Mommy Moments: I’ll Miss These Blurry, Sleepless, Hormonal Maternity-Leave Days

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Our new columnist, Jennifer Kissane, is going back to work soon after maternity leave and it’s a time filled with emotion…

“On the day a baby is born, so too is a mother. She never existed before.”– Rajneesh.

My baby is 6 months old and the hazy, fog-filled daze I’ve been living in is lifting. A tentative routine of a night’s sleep has prevailed and I feel like me again.

In fact, it’s like the universe is plotting, as my maternity leave is officially over. I am on annual leave and due back to work next month.

The thoughts that have overcome me as I think of this are fear at such a change, ( I barely have a minute in the day as it, how will I fit a job in?!), guilt and anxiety of leaving my baby, while I leave to go to work is overwhelming.

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I’m certainly not the first woman to be a mother and have a career. Pre-baby, I have spent the last third of my life studying to become and working as a Social Care Worker.

I am currently seconded as Acting Centre Manager, a challenging role, within Day and Residential services for people with intellectual disabilities.

I love my job, and I’ve always strived to give and be 100%. Likewise as a mother, I expect to be no less and give no less. The dilemma I face is, can you really be both, a mother and a career woman?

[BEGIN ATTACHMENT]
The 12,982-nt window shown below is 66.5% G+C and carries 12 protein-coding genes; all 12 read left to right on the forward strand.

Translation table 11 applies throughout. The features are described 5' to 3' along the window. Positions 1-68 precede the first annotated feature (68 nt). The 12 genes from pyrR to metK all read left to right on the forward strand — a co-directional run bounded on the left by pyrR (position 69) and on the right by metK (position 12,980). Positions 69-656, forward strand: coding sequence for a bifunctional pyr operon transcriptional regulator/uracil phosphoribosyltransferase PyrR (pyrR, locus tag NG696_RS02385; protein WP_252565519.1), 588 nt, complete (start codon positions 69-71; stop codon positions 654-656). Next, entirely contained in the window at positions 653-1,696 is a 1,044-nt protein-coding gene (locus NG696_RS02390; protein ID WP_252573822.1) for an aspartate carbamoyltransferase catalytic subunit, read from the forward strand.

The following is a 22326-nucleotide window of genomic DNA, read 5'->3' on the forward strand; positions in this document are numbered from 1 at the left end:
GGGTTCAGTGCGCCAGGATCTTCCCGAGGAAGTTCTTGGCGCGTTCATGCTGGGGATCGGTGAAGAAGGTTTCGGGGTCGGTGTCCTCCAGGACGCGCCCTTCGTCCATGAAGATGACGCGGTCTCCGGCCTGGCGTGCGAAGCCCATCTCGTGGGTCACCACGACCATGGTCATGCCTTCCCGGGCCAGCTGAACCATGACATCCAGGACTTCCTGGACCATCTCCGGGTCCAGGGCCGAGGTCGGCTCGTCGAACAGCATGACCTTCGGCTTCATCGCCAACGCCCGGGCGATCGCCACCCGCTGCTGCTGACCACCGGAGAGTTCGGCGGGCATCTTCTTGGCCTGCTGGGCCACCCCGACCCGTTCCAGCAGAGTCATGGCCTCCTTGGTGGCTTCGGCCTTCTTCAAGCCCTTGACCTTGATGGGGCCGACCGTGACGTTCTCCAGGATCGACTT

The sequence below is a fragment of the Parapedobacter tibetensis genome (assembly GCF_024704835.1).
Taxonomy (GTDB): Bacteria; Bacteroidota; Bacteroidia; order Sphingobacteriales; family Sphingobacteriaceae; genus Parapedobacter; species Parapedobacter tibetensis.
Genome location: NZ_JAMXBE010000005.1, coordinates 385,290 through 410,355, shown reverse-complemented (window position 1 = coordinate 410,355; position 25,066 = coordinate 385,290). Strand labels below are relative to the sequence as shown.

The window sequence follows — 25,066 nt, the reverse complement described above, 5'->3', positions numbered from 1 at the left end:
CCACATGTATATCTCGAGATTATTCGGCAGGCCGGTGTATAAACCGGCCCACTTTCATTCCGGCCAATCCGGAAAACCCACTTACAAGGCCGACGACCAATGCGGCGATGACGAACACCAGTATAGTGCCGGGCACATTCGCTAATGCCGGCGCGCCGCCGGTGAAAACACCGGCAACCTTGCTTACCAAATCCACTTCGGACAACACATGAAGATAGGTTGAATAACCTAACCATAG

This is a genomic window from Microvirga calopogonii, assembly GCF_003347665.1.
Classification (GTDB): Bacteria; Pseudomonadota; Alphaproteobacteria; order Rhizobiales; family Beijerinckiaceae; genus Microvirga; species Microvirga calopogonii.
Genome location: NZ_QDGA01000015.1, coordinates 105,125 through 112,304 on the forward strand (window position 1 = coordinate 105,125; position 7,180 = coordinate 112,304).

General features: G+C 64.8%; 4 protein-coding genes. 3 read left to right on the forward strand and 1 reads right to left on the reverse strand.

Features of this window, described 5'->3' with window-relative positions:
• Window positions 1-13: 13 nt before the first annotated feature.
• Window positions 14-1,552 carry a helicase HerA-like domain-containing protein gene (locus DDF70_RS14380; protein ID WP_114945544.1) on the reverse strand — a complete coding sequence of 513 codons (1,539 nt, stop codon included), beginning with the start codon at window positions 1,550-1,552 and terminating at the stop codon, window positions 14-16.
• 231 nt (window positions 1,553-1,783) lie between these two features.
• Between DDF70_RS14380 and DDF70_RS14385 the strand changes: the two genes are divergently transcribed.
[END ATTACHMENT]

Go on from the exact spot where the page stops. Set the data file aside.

Is it possible to be two people?  (Not to mind being a wife and just being me!) Not only that, I feel the 26 weeks was really about 16, surely if you don’t sleep through a few weeks you should get them reimbursed as sometimes the days of the week were very unclear!

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The options facing women after the 26 weeks maternity leave are an additional 16 weeks unpaid maternity leave.

Parental leave is also an option to help mothers with a work life balance. Of course a positive change in Ireland has been the two weeks paternity leave for new fathers, introduced from September 2016.

Figures released only last week have highlighted a very poor uptake of this leave by fathers, particularly in Kerry. Perhaps unused leave by fathers could be added on to the mother’s leave?

I write this wistfully thinking, why Ireland didn’t look to Scandinavian countries like Norway or Sweden, where you have a full year maternity leave.

All in all, new mothers and new families have a juggling act ahead – time-wise,  financially and in their overall familial well-being as you balance work,  family,  child care costs and basically striving for overall happiness.

Whether you choose to be a stay-at-home mom, work from home or work outside the home, there are choices to make and those 26 weeks of blissful blurry sleepless hormonal days are over far too quickly.

• Jennifer Kissane is mommy to Fionn aged six months and stepmom to Jordan aged 13

One Comment

  1. When I had my first baby 24 years ago the leave entitlement was 2 weeks before and 4 weeks after,didnt give you long to recover!